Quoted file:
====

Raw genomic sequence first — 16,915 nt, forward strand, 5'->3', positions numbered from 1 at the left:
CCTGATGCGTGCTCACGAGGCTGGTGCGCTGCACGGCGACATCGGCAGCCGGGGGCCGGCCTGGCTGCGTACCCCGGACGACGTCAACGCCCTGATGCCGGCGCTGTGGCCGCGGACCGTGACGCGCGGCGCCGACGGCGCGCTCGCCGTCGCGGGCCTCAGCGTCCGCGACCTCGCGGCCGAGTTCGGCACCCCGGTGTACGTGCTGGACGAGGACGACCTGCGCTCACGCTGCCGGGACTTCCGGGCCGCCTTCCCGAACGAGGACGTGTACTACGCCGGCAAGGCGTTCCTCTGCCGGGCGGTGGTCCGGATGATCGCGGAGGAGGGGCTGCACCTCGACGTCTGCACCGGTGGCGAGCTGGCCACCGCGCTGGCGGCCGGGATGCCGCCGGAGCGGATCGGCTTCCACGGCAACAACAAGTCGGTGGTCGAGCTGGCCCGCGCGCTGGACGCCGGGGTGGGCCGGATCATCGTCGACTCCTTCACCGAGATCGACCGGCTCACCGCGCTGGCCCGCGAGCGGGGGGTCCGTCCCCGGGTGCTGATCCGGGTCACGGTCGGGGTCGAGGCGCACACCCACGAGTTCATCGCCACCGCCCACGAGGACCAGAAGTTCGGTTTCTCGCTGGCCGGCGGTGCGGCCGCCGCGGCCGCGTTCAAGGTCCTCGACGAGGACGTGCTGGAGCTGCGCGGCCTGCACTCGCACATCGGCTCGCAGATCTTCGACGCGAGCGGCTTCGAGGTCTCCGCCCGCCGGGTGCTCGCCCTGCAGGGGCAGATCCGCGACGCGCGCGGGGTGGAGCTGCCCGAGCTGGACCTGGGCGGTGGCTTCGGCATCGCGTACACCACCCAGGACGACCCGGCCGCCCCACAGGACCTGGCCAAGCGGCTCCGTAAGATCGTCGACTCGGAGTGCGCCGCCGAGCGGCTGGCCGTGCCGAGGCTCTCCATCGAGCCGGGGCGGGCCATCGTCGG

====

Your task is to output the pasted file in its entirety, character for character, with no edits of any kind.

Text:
Raw genomic sequence first — 16,915 nt, forward strand, 5'->3', positions numbered from 1 at the left:
CCTGATGCGTGCTCACGAGGCTGGTGCGCTGCACGGCGACATCGGCAGCCGGGGGCCGGCCTGGCTGCGTACCCCGGACGACGTCAACGCCCTGATGCCGGCGCTGTGGCCGCGGACCGTGACGCGCGGCGCCGACGGCGCGCTCGCCGTCGCGGGCCTCAGCGTCCGCGACCTCGCGGCCGAGTTCGGCACCCCGGTGTACGTGCTGGACGAGGACGACCTGCGCTCACGCTGCCGGGACTTCCGGGCCGCCTTCCCGAACGAGGACGTGTACTACGCCGGCAAGGCGTTCCTCTGCCGGGCGGTGGTCCGGATGATCGCGGAGGAGGGGCTGCACCTCGACGTCTGCACCGGTGGCGAGCTGGCCACCGCGCTGGCGGCCGGGATGCCGCCGGAGCGGATCGGCTTCCACGGCAACAACAAGTCGGTGGTCGAGCTGGCCCGCGCGCTGGACGCCGGGGTGGGCCGGATCATCGTCGACTCCTTCACCGAGATCGACCGGCTCACCGCGCTGGCCCGCGAGCGGGGGGTCCGTCCCCGGGTGCTGATCCGGGTCACGGTCGGGGTCGAGGCGCACACCCACGAGTTCATCGCCACCGCCCACGAGGACCAGAAGTTCGGTTTCTCGCTGGCCGGCGGTGCGGCCGCCGCGGCCGCGTTCAAGGTCCTCGACGAGGACGTGCTGGAGCTGCGCGGCCTGCACTCGCACATCGGCTCGCAGATCTTCGACGCGAGCGGCTTCGAGGTCTCCGCCCGCCGGGTGCTCGCCCTGCAGGGGCAGATCCGCGACGCGCGCGGGGTGGAGCTGCCCGAGCTGGACCTGGGCGGTGGCTTCGGCATCGCGTACACCACCCAGGACGACCCGGCCGCCCCACAGGACCTGGCCAAGCGGCTCCGTAAGATCGTCGACTCGGAGTGCGCCGCCGAGCGGCTGGCCGTGCCGAGGCTCTCCATCGAGCCGGGGCGGGCCATCGTCGG